Power and Rhetoric in the Ecclesiastical Correspondence of Constantine the Great
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This volume closely examines patterns of rhetoric in surviving correspondence by the Roman emperor Constantine on conflicts among Christians that occurred during his reign, primarily the ‘Donatist schism’ and ‘Arian controversy’.
Commonly remembered as the ‘first Christian emperor’ of the Roman Empire, Constantine’s rule sealed a momentous alliance between church and state for more than a millennium. His well-known involvement with Christianity led him to engage with two major disputes that divided his Christian subjects: the ‘Donatist schism’ centred, from the emperor's perspective, on determining the rightful bishop of Carthage, and the so-called ‘Arian controversy’, a theological conflict about the proper understanding of the Son's divine nature in relation to that of the Father. This book examines a number of letters associated with Constantine that directly address both of these disagreements, exploring his point of view and motivations to better understand how and why this emperor applied his power to internal church divisions. Based on a close analysis of prominent themes and their functions in the rhetoric of his correspondence, Pottenger argues that three ‘doctrines of power’ served to inform and direct Constantine’s use of power as he engaged with these problems of schism and heresy.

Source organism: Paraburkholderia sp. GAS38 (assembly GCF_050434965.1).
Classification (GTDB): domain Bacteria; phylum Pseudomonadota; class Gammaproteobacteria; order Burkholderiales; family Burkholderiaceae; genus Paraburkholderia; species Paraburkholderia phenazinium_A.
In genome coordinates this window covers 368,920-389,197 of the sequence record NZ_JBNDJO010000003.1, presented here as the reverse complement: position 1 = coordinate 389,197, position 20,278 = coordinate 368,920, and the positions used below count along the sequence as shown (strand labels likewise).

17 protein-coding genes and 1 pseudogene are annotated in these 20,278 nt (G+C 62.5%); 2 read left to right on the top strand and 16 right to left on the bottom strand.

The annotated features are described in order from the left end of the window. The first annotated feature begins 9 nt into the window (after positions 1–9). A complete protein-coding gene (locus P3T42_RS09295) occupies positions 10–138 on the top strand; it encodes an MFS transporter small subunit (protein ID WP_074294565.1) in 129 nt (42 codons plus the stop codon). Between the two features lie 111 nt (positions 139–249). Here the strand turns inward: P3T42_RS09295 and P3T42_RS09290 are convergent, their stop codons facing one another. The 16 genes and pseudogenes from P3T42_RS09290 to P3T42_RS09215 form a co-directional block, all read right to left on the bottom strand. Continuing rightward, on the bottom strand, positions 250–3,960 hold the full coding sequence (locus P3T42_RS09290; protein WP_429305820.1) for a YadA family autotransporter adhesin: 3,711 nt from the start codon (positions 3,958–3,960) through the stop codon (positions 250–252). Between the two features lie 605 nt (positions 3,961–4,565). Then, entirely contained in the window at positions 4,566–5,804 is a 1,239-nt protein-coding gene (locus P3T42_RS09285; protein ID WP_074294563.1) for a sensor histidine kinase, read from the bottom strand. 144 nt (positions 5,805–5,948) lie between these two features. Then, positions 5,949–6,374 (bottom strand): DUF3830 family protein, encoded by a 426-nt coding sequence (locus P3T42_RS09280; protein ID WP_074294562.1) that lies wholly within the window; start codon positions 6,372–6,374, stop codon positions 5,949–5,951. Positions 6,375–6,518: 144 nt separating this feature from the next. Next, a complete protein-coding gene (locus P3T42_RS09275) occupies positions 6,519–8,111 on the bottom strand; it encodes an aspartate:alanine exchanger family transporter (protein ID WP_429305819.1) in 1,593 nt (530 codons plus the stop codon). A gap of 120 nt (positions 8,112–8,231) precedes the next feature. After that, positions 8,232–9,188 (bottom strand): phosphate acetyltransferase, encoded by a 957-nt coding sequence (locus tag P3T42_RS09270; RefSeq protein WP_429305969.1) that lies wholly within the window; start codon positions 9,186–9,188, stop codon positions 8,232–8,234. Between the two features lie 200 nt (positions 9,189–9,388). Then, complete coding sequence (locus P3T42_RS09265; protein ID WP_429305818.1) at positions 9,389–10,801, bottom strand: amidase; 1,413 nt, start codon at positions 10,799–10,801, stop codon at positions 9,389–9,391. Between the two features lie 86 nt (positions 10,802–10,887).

Power and Rhetoric in the Ecclesiastical Correspondence of Constantine the Great is of interest to students and scholars of early Christianity and the history of the later Roman Empire.
Table of Contents
Acknowledgements; Abbreviations; Introduction; 1. The Constantinian correspondence on ecclesiastical conflicts; 2. The doctrine of divine favour and agency; 3. The doctrine of ecclesiastical unity; 4. The doctrine of resistance and compromise: The Donatist schism; 5. The doctrine of resistance and compromise: The ‘Arian controversy’; 6. Projecting imperial power in ecclesiastical affairs (325–337); Conclusion; Appendix: List of analysed imperial documents; Bibliography; Index
Andrew J. Pottenger graduated with a PhD in Church History from the University of Manchester in 2019. Andrew has presented papers on subjects concerning power and rhetoric in Constantine’s correspondence at various conferences and research seminars in the United Kingdom and the United States. He has taught in courses related to the history of Christianity in countries such as the United Kingdom, Germany, Bulgaria, and the United States. He is currently an adjunct instructor in church history at Nazarene Bible College in Colorado Springs, Colorado (United States), where he lives with his wife, Gina.